For many IT shops, the hand controlling permissible user installations has a light touch. They're happy to trust the users to do the right thing?and then the IT department copes with the consequences.
Most users really don't need more applications than the company provides, say some administrators. According to one, "Most people either don't install outside software or are satisfied with the normal low-profile stuff that doesn't attract a manager's attention, and the ones who install a lot of stuff (e.g., developers and QA staff) mostly know enough not to cause any problems."
However, users who do install applications may not be aware of software licensing issues. That's not merely a matter of conscious piracy. Some applications are free for personal use but require paid registration when used in a corporate environment. Will every user know the difference?
That's not a minor concern. Ian is a security specialist who works in the transportation industry; he was involved in his company's development of the global client and server loads for a decade. As Ian points out, "Companies forget that freeware is normally free for personal use?not for use inside a company?and they are required to have some sort of license (users are too aware of freeware products for home use and bring them in with out telling people). With the litigious nature of the world, companies should be covering their exposure by making it clear that only company-issued and -approved software should be used on company machines, and that the user is responsible if litigation starts."
Also, it's now common for employees to take the company laptop home in order to telecommute or to respond to work needs while on the road, far beyond the old-fashioned 40-hour work week. If your firm enables Internet access for only certain approved sites, then the employee?who's working on your behalf for the rest of the weekend?won't be able to do things like home banking, paying credit card bills or placing an Amazon order, which, in the past, they had to take time off work to do. Whatever solution you come up with, it will have to acknowledge and deal with these complications.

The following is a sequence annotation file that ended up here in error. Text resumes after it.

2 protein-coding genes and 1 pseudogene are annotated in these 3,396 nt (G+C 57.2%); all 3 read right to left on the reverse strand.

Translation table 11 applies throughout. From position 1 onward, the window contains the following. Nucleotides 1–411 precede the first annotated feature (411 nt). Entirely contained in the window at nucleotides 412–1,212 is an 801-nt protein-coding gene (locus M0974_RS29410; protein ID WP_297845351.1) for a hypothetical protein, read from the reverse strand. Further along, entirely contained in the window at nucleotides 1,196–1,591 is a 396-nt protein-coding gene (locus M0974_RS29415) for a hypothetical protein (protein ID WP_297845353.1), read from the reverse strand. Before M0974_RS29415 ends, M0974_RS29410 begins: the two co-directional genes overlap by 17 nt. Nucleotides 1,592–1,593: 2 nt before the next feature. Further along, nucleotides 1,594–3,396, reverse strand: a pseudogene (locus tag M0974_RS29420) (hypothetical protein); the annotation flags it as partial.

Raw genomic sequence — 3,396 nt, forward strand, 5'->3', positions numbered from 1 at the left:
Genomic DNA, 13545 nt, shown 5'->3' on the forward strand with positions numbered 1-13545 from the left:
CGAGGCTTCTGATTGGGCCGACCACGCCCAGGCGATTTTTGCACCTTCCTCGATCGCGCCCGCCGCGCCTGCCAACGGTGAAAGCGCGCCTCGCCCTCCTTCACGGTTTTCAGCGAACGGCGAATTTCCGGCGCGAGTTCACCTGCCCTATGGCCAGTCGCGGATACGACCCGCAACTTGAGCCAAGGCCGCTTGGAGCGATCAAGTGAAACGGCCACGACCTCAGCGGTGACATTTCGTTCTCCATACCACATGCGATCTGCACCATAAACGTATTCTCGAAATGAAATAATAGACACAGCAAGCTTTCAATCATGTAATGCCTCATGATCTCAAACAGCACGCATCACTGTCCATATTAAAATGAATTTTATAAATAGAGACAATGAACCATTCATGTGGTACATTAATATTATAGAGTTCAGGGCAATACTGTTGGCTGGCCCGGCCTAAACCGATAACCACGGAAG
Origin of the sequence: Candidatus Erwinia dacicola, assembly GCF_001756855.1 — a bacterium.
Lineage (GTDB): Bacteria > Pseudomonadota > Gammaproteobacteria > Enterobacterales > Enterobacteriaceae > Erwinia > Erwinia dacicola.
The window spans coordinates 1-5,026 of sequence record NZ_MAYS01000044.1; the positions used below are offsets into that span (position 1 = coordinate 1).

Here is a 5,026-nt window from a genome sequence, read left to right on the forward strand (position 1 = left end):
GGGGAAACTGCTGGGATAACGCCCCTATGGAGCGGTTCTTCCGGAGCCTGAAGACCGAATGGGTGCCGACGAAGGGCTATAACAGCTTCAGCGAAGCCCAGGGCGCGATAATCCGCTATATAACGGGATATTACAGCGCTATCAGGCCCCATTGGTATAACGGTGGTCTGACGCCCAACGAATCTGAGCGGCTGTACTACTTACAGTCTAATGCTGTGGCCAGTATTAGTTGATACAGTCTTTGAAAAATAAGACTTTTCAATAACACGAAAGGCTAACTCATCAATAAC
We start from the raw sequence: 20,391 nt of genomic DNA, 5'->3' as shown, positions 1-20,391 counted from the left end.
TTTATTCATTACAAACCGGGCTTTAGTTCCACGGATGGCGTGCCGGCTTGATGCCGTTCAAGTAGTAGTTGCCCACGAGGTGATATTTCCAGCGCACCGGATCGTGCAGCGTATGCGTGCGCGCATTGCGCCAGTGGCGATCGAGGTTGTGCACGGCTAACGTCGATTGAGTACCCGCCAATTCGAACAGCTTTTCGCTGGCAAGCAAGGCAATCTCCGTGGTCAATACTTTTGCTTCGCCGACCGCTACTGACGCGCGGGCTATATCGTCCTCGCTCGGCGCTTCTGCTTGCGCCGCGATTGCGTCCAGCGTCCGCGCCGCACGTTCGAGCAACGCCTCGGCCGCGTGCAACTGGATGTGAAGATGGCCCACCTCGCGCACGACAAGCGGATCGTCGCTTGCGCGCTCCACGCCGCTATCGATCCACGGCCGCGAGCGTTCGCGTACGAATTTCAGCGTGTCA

Will They Revolt?
A technically easy answer is for IT to control all computers in the organization, and allow for no exceptions. That sounds good on paper, but it rarely works in reality. First, it doesn't work, because some users are indeed exceptional (particularly technical staff such as programmers). Plus, employees can be resentful that the company doesn't trust them. And it's time consuming.
For one administrator, company restrictions definitely get in the way of getting the work done. In her company, every time you need to change the font or install something for work purposes, you have to phone the helpdesk to log a call which is passed to desktop support. They phone you back within 48 hours, spend time looking at the software required, and eventually install it on the machine if it passes their security checks. Says the admin, "This may sound like a secure way to do things, however the time it takes to get an application approved?or worse, rejected?you've probably missed the deadline for the work you needed to do. You've cost who-knows-how-many man hours running around getting all the I's dotted and T's crossed on the forms to make an exception, not to mention the testing and signatures required by desktops. Ultimately it can take weeks to have a new application installed."
This administrator got around the issue by stating she needed to use
traceroute among other things as part of her daily work supporting Linux servers, and at the very least needed to run
cmd.exe. "I now have full administrator access to my PC, and have therefore negated the security in place. I have also managed to obtain domain administrator access in very much the same way."